Featured 12 months ago

The energy required to release a photon depends on its frequency.

#### Explanation:

The energy of a photon is related to its frequency or wavelength. The energy $E$ of a photon with frequency $\nu$ is given by the equation:

$E = h \nu$

Where #h = 6.62607004 × 10^-34 kg\ m^2 \/ s# is Planck's constant.

Photons are commonly emitted by electrons in atoms. Electrons can only occupy certain discrete energy levels. When an atom is in an excited state, one or more of its electrons are pushed into a higher energy level. This requires energy. When an electron drops into a lower energy level it releases the energy by releasing a photon at a precise frequency which corresponds to the different between the two energy levels.

Photons can have any frequency from the very low frequency radio waves, through visible light up to the very high frequency gamma rays.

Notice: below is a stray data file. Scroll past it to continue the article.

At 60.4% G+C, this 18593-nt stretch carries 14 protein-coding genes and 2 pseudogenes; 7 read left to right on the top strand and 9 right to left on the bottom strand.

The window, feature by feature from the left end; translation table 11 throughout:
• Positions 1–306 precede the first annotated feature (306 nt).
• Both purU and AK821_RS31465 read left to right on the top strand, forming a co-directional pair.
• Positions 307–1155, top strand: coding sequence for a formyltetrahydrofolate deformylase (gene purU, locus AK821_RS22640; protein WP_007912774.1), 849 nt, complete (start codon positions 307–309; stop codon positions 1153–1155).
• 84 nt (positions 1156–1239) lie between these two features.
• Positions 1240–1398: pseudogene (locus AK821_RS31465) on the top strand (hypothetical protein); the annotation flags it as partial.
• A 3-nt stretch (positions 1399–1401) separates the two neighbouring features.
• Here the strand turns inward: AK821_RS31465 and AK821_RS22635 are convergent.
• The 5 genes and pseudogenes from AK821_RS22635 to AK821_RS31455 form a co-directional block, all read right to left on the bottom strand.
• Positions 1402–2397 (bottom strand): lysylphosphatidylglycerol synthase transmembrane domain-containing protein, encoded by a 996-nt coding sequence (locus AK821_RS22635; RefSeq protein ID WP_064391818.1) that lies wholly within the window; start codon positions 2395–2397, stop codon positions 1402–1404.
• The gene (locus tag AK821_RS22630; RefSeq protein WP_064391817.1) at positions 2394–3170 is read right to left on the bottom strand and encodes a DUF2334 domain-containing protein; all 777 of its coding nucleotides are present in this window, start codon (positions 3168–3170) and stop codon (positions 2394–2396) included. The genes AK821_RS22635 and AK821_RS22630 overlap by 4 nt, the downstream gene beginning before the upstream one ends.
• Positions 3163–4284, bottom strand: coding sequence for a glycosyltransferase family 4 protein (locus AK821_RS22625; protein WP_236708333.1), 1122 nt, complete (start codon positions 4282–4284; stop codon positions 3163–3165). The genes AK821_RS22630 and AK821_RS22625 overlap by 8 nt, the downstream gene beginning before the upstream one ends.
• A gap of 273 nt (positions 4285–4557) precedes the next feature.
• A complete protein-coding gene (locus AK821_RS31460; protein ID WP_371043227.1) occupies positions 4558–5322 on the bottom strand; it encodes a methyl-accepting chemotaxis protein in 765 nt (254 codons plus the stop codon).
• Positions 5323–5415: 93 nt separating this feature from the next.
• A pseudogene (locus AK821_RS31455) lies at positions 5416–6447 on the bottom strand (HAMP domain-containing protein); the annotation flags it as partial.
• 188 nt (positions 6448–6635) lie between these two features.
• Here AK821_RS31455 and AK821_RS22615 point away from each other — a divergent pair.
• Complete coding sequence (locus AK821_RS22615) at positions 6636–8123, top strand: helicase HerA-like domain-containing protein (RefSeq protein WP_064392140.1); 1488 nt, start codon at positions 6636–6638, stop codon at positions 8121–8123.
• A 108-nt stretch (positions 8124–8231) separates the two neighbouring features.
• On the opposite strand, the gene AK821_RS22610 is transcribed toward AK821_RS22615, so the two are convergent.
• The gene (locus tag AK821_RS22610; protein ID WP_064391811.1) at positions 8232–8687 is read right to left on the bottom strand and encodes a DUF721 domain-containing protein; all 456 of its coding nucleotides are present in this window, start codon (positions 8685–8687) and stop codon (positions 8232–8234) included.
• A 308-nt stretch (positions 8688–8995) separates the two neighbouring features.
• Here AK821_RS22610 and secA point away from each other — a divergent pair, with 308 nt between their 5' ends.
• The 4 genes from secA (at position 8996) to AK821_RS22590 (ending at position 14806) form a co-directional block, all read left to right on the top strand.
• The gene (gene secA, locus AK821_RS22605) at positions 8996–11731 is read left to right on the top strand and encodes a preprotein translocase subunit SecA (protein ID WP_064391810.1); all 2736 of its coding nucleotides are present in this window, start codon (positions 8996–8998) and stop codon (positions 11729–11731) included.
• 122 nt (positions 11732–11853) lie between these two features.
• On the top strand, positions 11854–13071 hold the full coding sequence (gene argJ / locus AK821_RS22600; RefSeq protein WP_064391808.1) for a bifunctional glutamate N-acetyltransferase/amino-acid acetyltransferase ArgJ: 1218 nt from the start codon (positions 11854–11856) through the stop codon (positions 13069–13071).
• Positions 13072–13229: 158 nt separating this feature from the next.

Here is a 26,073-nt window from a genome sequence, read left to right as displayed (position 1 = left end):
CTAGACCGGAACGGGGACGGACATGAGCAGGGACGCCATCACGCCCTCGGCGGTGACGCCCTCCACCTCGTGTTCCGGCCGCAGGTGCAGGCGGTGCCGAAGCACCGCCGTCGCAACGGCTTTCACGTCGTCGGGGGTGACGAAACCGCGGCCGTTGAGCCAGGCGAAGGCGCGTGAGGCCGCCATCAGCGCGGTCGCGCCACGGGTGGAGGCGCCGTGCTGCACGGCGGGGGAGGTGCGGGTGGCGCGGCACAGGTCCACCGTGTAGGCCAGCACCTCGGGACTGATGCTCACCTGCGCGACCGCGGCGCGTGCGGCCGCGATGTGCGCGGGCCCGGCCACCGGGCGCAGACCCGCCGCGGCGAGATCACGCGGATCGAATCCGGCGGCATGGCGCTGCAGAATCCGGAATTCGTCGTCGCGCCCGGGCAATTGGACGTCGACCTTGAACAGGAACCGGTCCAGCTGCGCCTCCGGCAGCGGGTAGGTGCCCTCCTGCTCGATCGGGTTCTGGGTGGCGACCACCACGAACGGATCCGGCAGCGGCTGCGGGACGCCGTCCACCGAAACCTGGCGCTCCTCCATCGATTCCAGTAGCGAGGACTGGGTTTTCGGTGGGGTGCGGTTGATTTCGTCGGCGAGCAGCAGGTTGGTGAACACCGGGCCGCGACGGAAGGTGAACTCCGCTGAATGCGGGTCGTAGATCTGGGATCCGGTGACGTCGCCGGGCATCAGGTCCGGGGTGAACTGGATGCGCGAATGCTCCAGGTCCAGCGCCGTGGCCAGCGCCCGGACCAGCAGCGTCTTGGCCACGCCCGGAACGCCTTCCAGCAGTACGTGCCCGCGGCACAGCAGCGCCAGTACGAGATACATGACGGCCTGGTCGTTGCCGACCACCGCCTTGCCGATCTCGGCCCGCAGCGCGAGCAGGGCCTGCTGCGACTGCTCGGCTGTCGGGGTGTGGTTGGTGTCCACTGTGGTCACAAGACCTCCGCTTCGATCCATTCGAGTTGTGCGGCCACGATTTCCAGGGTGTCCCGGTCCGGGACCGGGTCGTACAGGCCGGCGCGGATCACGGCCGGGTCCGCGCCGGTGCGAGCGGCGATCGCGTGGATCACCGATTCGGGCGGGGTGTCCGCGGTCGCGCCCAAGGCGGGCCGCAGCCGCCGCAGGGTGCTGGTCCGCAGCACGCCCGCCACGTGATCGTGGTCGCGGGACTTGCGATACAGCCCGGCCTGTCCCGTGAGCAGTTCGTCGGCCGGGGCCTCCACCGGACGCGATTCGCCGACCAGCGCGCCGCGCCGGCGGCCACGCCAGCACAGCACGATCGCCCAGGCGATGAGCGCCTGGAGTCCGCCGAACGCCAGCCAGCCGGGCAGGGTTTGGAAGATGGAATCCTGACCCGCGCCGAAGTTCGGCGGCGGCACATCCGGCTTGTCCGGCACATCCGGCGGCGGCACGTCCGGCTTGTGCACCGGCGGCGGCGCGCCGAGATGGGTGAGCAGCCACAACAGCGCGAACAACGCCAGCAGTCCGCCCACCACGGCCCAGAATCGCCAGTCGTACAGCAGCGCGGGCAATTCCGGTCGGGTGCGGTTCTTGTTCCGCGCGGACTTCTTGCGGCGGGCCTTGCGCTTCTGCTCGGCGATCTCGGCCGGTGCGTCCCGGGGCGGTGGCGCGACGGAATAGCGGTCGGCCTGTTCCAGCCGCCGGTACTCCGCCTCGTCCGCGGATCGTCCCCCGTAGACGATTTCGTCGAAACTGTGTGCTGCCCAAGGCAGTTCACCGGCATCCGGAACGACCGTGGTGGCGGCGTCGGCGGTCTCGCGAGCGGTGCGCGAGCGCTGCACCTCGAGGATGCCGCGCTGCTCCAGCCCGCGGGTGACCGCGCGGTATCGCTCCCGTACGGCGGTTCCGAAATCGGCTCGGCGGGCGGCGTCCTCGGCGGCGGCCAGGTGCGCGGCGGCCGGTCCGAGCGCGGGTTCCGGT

Lower frequency photons are emitted by electrons losing energy. Gamma rays are emitted when an atomic nucleus needs to lose energy.

Hence a photon can be released by any amount of energy.

## How is the sun an example of nuclear energy?

Phillip E.
Featured 6 months ago

The Sun is a good example of nuclear energy as it utilises nuclear fusion, radioactive decay and particle annihilation.

#### Explanation:

The Sun's core is mainly Hydrogen under high temperatures and pressures. The Sun's main source of energy is the proton-proton chain reaction which actually involves three types of nuclear energy producing reactions.

First of all the temperature and pressure allow two protons get close enough for the strong nuclear force to overcome the electrostatic repulsion and fuse them into the highly unstable Helium-2.

#"_1^1H +## "_1^1H->##"_2^2He#

Most of the Helium-2 nuclei fly apart, but relatively rarely the weak force will turn a proton into a neutron a positron and an electron neutrino to for deuterium and releasing energy.

#"_2^2He->##"_1^2H + e^+ + nu_e#

The positron almost immediately annihilates with an electron releasing more energy.

A proton then fuses with deuterium to produce Helium-3 plus a high energy photon.

#"_1^2H##+ "_1^1H##->"_2^3He + gamma#

Finally two Helium-3 nuclei combine to form Helium-4 and two energetic protons.

#"_2^3He##+"_2^3He##->"_2^4He##+2 "_1^1H#

So, there are three nuclear reactions going on in the Sun, fusion, weak decay and electron-positron annihilation.